Hui-Ching Chang

List of John Benjamins publications for which Hui-Ching Chang plays a role.



Explored but not Assumed: Revisiting Commonalities in Asian Pacific Communication

Edited by Hui-Ching Chang and Ling Chen

Special issue of Journal of Asian Pacific Communication 25:1 (2015) v, 164 pp.
Subjects Afro-Asiatic languages | Altaic languages | Communication Studies


Chang, Hui-Ching and Richard Holt 2011 Naming China: Taiwan’s National Day speeches as identity politicsJournal of Language and Politics 10:3, pp. 396–415 | Article
In the article, we analyze how names for China are used by five ROC presidents in National Day speeches over 58 years (1949–2007), including “communist bandits”; “Chinese communists”; “mainland” and “opposite shore/both shores”; “China”; and “People’s Republic of China.” Each name registers unique… read more
Chang, Hui-Ching and Richard Holt 2009 “New Taiwanese”: Evolution of an identity project in the narratives of United Daily NewsMedia Discourse in Greater China, Kuo, Sai-hua and Doreen D. Wu (eds.), pp. 259–288 | Article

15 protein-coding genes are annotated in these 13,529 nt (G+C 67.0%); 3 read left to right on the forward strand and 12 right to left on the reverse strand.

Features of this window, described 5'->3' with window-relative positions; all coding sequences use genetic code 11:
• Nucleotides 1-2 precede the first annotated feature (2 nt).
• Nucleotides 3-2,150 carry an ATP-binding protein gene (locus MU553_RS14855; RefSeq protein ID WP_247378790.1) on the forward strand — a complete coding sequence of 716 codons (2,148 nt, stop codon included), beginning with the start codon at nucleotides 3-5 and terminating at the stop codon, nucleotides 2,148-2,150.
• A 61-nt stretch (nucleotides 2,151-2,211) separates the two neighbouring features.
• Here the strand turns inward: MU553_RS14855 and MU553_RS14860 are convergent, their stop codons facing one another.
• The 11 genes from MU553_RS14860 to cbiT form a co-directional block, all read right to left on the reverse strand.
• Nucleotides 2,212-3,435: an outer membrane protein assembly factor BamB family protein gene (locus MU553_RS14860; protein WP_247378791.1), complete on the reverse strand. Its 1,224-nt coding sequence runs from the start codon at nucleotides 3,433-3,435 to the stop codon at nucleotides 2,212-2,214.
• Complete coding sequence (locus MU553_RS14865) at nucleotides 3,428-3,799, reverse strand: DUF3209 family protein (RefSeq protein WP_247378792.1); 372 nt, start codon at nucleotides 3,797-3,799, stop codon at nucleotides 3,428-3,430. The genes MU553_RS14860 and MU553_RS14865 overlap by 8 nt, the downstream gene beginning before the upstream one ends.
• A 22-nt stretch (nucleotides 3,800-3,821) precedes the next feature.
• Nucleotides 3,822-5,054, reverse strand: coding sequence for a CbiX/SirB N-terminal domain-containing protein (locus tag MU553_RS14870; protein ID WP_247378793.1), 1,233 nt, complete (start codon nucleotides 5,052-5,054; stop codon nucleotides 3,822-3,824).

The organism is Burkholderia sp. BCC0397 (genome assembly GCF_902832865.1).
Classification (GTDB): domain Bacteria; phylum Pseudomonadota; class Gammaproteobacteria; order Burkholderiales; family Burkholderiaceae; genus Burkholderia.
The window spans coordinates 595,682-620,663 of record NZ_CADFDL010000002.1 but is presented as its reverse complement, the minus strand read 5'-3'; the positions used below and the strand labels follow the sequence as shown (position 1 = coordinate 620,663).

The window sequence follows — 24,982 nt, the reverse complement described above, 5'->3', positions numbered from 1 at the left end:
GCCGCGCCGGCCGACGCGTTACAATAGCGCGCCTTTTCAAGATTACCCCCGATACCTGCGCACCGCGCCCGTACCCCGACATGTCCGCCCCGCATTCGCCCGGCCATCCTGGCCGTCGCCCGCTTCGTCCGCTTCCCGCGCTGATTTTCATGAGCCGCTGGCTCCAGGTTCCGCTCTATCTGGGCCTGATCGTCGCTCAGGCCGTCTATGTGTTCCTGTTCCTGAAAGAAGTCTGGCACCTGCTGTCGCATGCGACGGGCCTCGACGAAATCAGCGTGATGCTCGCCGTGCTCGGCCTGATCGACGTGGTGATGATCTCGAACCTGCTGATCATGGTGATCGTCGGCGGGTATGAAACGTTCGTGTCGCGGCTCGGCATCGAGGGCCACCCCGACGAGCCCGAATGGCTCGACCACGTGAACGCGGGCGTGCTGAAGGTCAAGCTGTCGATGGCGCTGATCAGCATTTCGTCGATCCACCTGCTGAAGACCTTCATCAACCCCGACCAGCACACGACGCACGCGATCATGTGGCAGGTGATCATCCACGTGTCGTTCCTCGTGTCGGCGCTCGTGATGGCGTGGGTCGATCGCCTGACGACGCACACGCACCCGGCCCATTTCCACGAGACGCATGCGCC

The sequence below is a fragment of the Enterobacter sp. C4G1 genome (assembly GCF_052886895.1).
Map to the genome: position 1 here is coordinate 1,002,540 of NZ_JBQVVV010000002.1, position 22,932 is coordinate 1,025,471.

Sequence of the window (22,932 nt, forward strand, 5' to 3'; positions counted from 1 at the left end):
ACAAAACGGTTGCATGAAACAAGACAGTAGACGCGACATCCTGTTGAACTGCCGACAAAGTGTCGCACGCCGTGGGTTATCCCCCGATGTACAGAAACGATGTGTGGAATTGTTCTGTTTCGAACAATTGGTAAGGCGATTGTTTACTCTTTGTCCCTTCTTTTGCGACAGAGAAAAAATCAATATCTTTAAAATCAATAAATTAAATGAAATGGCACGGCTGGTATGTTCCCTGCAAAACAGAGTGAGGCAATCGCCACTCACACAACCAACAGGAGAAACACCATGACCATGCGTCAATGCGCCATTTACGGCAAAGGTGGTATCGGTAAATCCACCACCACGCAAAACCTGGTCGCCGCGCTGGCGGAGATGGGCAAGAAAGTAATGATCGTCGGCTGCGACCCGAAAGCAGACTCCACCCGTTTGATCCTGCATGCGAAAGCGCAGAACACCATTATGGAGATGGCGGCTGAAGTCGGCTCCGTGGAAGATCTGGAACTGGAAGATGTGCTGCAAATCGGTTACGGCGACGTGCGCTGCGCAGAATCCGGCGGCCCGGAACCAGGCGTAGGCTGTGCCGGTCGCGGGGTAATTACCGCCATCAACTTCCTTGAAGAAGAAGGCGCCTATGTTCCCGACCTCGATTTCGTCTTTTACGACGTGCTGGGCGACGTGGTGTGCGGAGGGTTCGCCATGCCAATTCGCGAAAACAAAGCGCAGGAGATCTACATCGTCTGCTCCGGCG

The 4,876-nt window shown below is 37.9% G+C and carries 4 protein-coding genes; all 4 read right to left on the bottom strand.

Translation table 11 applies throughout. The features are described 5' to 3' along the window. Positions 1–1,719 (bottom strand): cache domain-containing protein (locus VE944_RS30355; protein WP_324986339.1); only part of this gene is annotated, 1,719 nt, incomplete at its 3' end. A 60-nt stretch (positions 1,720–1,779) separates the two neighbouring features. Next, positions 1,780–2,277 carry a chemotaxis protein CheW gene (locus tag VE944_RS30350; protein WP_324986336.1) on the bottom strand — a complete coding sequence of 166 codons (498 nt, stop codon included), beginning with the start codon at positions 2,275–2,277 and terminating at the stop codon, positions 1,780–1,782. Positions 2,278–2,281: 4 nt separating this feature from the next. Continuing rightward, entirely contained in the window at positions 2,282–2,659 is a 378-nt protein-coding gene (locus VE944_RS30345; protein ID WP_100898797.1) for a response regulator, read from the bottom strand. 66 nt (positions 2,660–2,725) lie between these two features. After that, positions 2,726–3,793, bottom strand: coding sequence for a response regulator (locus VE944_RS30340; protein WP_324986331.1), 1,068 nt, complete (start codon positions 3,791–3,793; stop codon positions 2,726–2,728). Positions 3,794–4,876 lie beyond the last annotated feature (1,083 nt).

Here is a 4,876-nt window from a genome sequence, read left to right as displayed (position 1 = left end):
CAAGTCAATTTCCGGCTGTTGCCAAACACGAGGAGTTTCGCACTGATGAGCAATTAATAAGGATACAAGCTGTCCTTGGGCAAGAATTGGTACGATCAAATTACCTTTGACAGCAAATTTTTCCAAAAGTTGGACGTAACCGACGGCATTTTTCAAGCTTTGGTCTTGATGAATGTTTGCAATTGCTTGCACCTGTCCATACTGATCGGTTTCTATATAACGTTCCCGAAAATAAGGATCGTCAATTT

This study explores how “New Taiwanese” was offered and constructed as a viable identity category for people in Taiwan through the news discourse of the United Daily News (UDN) referenced in 922 news reports between 1987 and 2007. From the term’s first appearance in 1987, its promulgation as… read more
Macro sociopolitical milieu and micro interpersonal interaction are intimately connected, since transformation of one’s cultural identity is realized in the ways in which one interacts with others through words. This paper outlines the modern Taiwanese cultural landscape — engendered through… read more
This ethnographic study explores how people in Taipei, the capital city of Taiwan, engage words as cultural performance, whether they are spoken, written, or manifest themselves as cultural artifacts. Informed by their depth philosophical contemplation about the boundary between the universe and… read more
Definitions and contents of interpersonal communication have undergone significant change in modern Taiwan, as can be observed from the production of an ever-increasing number of translated books that purport to teach people how to communicate. Since skills taught in these foreign texts… read more